News Release

High-fructose corn syrup enhances tumor growth in a mouse model of intestinal cancer

Peer-Reviewed Publication

American Association for the Advancement of Science (AAAS)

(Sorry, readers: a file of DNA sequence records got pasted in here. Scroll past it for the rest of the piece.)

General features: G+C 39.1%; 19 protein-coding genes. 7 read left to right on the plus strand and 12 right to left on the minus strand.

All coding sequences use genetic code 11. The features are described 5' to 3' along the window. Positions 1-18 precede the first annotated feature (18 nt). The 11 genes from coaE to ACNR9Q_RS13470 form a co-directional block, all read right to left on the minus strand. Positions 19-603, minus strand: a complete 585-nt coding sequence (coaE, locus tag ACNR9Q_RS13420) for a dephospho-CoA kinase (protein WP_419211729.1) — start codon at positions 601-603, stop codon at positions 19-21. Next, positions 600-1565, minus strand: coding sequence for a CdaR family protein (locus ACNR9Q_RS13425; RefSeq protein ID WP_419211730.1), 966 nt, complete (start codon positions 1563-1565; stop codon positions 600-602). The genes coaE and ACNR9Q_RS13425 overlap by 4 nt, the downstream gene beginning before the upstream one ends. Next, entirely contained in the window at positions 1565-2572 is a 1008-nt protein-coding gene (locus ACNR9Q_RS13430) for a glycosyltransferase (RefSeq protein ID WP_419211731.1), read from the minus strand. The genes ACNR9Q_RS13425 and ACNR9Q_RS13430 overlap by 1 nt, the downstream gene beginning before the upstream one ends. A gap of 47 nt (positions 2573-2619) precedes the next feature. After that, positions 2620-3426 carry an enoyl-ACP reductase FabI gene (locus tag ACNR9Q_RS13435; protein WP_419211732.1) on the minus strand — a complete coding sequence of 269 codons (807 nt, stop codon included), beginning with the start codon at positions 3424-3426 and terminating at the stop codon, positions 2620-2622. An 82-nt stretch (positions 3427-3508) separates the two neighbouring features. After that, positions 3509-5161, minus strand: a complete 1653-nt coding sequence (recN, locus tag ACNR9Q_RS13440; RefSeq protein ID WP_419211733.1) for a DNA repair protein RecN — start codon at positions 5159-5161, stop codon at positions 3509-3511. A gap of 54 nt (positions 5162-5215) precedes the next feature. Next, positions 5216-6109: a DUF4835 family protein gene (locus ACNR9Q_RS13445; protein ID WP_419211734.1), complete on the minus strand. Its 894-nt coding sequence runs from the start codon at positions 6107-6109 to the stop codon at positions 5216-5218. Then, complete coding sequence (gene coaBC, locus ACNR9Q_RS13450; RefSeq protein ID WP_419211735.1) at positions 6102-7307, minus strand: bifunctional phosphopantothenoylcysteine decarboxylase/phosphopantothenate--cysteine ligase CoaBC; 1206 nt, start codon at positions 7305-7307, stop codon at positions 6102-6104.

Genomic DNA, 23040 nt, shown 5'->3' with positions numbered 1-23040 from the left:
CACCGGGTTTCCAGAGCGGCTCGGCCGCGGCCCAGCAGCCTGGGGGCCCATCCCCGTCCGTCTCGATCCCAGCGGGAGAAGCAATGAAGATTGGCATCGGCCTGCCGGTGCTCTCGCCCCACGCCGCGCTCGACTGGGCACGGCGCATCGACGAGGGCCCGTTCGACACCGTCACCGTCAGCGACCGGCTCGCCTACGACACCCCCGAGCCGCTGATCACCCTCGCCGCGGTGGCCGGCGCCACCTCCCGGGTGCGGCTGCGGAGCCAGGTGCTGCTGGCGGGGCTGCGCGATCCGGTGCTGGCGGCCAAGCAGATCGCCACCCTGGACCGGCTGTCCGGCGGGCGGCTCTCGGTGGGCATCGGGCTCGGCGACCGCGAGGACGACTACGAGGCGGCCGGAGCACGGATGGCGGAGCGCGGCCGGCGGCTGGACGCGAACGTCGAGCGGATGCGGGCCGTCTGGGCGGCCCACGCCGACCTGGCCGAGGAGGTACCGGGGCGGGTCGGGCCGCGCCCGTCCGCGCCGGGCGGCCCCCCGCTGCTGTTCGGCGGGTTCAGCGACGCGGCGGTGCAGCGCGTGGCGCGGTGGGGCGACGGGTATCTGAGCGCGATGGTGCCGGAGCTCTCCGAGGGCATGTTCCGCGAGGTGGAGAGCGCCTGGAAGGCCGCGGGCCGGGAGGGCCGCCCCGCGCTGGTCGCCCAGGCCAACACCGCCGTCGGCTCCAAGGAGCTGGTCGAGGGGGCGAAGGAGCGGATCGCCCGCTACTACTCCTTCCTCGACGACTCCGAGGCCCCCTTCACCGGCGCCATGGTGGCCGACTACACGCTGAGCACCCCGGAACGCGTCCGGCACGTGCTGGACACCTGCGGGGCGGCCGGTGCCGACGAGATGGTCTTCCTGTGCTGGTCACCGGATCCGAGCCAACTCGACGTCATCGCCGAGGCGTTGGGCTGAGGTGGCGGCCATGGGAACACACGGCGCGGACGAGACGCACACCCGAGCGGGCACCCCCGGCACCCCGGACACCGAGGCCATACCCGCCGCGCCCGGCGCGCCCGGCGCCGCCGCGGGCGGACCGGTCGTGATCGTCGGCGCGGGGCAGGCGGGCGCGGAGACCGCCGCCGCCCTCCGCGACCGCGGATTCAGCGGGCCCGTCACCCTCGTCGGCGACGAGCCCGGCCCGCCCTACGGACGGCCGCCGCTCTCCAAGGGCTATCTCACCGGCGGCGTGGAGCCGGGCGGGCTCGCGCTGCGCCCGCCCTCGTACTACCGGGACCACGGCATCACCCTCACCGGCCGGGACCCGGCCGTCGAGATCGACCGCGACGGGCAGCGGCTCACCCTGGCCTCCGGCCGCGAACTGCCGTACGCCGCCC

In a new study, researchers have found that consumption of high-fructose corn syrup can enhance tumor growth in mice that are genetically predisposed to develop intestinal cancer. Whether these observations with mice are relevant to the development of human intestinal cancer was not addressed in the study but is an important question for future investigation. The mouse study was prompted by human epidemiological studies that had revealed a correlation between higher intake of beverages sweetened with high-fructose corn syrup (HFCS) and obesity, and by other studies that had revealed a correlation between obesity and a higher risk of colorectal cancer (CRC). Marcus Goncalves and colleagues set out to investigate whether HFCS contributes directly to tumor development in the absence of obesity. To do this, they studied mice that were genetically predisposed to develop intestinal adenomas (benign tumors that can develop into colorectal cancer). Goncalves et al. fed the animals both moderate and large amounts of HFCS and discovered that consumption of even moderate quantities of HFCS led to dramatic increases in intestinal tumor size and grade in the mice. What's more, the results demonstrate that this increase occurred independently of the common confounding conditions of obesity and metabolic syndrome. The authors next explored the molecular mechanism underlying this effect. They found that an enzyme in the mouse tumors converts fructose into fructose-1-phosphate, which alters tumor cell metabolism, creating fatty acids that support tumor growth. If future research shows that HFCS has a similar growth-enhancing effect on human tumors, the study's findings suggest that treatments targeting fructose metabolism could provide new strategies for slowing the development and progression of colorectal cancer. In a related video, one of the study's two lead authors, Dr. Lewis Cantley, discusses the study in more detail, including its limitations. The video will be available on Monday, 18 March.


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